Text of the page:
Streetcar tracks pose a serious hazard to biking because the gap in the road surface is just barely wide enough for a bike tire to slide into it. This often results in the tire getting wedged, throwing the person riding it to the ground with little to no warning.

Following her death, her family, friends and local safe streets advocates demanded immediate safety changes. They gathered for a memorial walk to dedicate her ghost bike and to meet with SDOT officials to talk about what the city was going to do to make sure this didn’t happen to anyone else. The meeting was an enormous gift to the city by the McCloud family, who expressed righteous anger and heartbreak over what happened and yet were still willing to show up to try to help make the city better.

So it’s great to see these bike lane changes finally happen, but it’s 2020. More than four years have passed without action. The community and Desiree’s mourning loved ones could not have been more clear about the need for immediate changes. You look at the photos, and it’s just some cheap paint and plastic posts. It’s great that they are finally in place, but the people of Seattle deserve a more urgent response from our city.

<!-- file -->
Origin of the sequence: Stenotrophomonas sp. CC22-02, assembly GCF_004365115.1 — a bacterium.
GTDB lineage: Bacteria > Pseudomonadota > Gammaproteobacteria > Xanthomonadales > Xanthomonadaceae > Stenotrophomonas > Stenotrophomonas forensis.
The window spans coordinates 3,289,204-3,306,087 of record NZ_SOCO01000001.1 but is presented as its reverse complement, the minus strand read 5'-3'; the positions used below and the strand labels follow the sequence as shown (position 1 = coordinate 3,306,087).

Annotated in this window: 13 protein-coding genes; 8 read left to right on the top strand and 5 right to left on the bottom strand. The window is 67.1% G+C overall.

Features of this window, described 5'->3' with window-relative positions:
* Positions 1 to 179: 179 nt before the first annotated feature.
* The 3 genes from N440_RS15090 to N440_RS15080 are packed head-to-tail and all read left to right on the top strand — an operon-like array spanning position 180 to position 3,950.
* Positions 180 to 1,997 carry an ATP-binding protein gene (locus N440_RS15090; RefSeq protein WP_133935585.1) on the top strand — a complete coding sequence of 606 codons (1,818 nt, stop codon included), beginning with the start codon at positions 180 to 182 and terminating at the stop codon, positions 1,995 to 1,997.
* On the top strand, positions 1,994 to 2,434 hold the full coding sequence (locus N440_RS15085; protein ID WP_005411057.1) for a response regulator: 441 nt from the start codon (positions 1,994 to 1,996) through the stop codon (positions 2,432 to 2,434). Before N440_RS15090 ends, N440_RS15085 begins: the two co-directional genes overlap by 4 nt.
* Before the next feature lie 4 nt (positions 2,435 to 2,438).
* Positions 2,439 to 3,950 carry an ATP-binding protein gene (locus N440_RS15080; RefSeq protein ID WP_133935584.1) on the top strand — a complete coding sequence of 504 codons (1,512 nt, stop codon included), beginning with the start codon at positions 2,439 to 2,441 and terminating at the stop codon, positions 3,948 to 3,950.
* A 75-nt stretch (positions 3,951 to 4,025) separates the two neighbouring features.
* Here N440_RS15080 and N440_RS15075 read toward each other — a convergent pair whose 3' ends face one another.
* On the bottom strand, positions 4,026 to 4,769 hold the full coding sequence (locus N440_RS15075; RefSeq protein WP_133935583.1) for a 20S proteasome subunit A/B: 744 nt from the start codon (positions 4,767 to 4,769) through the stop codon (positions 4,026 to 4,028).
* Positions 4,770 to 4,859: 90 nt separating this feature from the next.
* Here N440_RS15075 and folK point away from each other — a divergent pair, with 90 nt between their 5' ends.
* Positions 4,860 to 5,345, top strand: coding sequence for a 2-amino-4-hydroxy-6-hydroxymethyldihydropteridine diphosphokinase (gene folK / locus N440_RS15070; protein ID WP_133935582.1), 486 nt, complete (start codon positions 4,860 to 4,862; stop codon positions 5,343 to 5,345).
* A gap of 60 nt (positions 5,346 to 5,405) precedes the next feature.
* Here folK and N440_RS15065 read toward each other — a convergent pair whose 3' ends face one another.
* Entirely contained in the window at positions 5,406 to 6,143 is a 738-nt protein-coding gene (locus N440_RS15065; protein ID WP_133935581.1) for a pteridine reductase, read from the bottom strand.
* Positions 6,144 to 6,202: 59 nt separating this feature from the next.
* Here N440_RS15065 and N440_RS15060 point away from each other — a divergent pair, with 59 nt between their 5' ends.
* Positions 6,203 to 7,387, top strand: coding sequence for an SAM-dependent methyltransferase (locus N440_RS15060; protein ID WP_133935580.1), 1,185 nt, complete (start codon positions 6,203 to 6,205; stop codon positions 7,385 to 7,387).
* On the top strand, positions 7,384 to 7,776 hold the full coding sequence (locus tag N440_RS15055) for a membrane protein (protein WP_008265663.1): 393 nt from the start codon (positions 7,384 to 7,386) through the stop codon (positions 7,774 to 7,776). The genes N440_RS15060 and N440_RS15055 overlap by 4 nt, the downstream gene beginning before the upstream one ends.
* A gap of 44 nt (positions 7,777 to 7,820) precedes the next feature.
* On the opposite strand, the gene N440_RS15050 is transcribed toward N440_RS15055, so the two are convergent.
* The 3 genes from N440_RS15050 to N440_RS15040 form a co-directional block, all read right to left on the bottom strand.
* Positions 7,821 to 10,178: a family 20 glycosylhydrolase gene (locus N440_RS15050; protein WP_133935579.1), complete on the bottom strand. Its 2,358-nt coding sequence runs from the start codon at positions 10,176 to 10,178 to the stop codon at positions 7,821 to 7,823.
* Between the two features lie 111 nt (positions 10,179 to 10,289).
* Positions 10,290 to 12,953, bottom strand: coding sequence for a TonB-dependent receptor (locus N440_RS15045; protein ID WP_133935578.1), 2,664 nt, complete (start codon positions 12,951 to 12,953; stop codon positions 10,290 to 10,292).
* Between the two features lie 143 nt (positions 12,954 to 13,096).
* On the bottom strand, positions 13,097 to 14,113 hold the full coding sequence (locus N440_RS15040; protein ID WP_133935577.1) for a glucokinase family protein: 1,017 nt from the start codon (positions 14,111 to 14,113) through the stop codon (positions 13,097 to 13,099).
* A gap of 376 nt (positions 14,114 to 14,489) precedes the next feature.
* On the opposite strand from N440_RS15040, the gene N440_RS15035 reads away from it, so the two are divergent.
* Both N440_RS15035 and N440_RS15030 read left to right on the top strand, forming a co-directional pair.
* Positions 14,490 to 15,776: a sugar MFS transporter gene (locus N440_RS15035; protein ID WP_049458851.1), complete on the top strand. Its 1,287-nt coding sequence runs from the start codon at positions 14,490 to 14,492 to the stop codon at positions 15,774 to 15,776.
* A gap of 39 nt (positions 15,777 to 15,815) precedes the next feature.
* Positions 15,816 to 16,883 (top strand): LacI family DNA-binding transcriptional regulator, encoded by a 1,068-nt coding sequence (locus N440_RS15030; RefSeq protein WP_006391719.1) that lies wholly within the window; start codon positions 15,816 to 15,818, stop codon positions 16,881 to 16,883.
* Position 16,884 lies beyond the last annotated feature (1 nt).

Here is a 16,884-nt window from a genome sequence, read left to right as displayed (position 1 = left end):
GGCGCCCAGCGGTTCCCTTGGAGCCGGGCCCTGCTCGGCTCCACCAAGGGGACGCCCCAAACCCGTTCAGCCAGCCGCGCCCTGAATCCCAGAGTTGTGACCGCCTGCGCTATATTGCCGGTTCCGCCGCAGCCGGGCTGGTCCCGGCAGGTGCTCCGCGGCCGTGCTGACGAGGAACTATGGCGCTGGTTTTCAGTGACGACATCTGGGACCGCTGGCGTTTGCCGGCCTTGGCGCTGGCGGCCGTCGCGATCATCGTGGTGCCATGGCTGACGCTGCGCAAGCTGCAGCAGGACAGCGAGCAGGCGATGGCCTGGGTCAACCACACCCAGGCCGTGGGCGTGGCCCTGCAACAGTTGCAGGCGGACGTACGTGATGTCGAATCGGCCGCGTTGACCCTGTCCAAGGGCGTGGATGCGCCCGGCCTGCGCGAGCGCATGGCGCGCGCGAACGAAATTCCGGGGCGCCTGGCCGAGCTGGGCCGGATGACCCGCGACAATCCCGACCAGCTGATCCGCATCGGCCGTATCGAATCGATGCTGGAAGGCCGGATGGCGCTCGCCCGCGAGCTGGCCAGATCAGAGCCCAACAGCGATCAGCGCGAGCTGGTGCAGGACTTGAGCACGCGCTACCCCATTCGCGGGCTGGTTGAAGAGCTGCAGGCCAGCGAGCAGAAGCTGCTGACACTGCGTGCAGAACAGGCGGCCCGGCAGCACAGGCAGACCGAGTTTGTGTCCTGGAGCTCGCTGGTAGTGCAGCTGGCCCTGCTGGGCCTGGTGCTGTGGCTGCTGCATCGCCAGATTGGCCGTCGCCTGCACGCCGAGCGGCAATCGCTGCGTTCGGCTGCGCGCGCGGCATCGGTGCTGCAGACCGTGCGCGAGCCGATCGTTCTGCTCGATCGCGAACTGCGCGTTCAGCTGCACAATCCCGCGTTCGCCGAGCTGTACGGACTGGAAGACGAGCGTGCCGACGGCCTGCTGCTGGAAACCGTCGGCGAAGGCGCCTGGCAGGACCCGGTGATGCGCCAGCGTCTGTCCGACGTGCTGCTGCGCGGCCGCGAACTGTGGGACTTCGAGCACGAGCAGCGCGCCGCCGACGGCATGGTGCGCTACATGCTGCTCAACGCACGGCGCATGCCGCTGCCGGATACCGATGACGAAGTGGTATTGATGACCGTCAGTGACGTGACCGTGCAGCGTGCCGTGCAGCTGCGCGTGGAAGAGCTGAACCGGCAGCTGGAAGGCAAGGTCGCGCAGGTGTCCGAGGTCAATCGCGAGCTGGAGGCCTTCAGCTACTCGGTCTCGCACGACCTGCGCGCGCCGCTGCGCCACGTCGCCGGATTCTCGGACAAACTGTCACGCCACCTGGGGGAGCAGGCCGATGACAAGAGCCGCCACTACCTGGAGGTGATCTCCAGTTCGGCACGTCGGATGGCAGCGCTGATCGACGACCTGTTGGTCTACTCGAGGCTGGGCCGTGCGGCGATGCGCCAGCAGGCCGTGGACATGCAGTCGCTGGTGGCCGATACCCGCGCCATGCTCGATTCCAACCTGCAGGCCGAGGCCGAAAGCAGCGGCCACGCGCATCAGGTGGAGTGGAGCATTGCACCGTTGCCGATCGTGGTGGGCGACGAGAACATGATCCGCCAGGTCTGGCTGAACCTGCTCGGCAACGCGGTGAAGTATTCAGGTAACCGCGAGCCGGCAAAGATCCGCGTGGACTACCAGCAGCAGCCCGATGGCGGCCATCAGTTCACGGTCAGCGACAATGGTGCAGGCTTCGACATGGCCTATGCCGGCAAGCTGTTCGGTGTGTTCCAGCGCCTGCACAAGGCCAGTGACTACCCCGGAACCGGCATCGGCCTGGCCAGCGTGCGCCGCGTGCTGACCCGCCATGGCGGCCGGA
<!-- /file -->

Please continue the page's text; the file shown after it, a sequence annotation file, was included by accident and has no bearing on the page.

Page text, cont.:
Desiree’s death was avoidable. I really hope these bike lane fixes make it so nobody ever crashes here again. But many streetcar and railroad hazards remain in our city, not to mention the overwhelming number of hazards caused by streets that prioritize car speed over safety. Fixing hazards that kill people is the very least the city can do.

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Letter: Invest 1% of West Seattle Bridge budget to help meet biking goals

Start of the letter, featuring logos from West Seattle Bike Connections, Duwamish Valley Safe Streets, Cascade Bicycle Club and Seattle Neighborhood Greenways. Text in linked PDF.

Read the full letter (PDF)

A collective letter from neighborhood and regional bike and safe streets advocacy groups calls on SDOT to invest at least 1% of the West Seattle Bridge replacement budget on improving bike connections.